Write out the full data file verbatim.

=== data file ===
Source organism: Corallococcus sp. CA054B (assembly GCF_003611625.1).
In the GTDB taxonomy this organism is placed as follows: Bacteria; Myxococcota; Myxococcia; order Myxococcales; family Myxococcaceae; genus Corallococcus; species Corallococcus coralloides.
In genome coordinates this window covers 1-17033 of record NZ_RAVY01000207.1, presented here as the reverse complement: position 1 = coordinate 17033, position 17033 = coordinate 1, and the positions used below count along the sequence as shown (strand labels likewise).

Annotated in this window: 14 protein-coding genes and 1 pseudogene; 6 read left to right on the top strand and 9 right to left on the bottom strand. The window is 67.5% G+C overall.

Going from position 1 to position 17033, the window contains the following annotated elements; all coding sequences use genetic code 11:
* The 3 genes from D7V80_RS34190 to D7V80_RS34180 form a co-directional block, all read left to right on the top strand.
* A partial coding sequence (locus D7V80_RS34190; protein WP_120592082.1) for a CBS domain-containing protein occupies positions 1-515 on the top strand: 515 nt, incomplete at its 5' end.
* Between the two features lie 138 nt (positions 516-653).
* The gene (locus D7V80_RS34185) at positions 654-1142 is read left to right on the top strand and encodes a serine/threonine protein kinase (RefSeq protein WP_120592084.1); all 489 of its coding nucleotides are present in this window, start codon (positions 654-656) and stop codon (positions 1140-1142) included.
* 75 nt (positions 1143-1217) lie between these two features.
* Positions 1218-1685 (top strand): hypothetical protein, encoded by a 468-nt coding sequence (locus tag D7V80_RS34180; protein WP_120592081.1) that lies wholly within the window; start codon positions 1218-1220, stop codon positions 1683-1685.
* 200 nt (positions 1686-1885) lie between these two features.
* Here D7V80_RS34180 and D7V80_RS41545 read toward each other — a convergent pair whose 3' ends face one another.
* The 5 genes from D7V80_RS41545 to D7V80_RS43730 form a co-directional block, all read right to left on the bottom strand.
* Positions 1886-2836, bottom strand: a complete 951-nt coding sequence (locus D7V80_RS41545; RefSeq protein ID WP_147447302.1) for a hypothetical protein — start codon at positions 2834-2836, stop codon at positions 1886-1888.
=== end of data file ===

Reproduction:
Source organism: Corallococcus sp. CA054B (assembly GCF_003611625.1).
In the GTDB taxonomy this organism is placed as follows: Bacteria; Myxococcota; Myxococcia; order Myxococcales; family Myxococcaceae; genus Corallococcus; species Corallococcus coralloides.
In genome coordinates this window covers 1-17033 of record NZ_RAVY01000207.1, presented here as the reverse complement: position 1 = coordinate 17033, position 17033 = coordinate 1, and the positions used below count along the sequence as shown (strand labels likewise).

Annotated in this window: 14 protein-coding genes and 1 pseudogene; 6 read left to right on the top strand and 9 right to left on the bottom strand. The window is 67.5% G+C overall.

Going from position 1 to position 17033, the window contains the following annotated elements; all coding sequences use genetic code 11:
* The 3 genes from D7V80_RS34190 to D7V80_RS34180 form a co-directional block, all read left to right on the top strand.
* A partial coding sequence (locus D7V80_RS34190; protein WP_120592082.1) for a CBS domain-containing protein occupies positions 1-515 on the top strand: 515 nt, incomplete at its 5' end.
* Between the two features lie 138 nt (positions 516-653).
* The gene (locus D7V80_RS34185) at positions 654-1142 is read left to right on the top strand and encodes a serine/threonine protein kinase (RefSeq protein WP_120592084.1); all 489 of its coding nucleotides are present in this window, start codon (positions 654-656) and stop codon (positions 1140-1142) included.
* 75 nt (positions 1143-1217) lie between these two features.
* Positions 1218-1685 (top strand): hypothetical protein, encoded by a 468-nt coding sequence (locus tag D7V80_RS34180; protein WP_120592081.1) that lies wholly within the window; start codon positions 1218-1220, stop codon positions 1683-1685.
* 200 nt (positions 1686-1885) lie between these two features.
* Here D7V80_RS34180 and D7V80_RS41545 read toward each other — a convergent pair whose 3' ends face one another.
* The 5 genes from D7V80_RS41545 to D7V80_RS43730 form a co-directional block, all read right to left on the bottom strand.
* Positions 1886-2836, bottom strand: a complete 951-nt coding sequence (locus D7V80_RS41545; RefSeq protein ID WP_147447302.1) for a hypothetical protein — start codon at positions 2834-2836, stop codon at positions 1886-1888.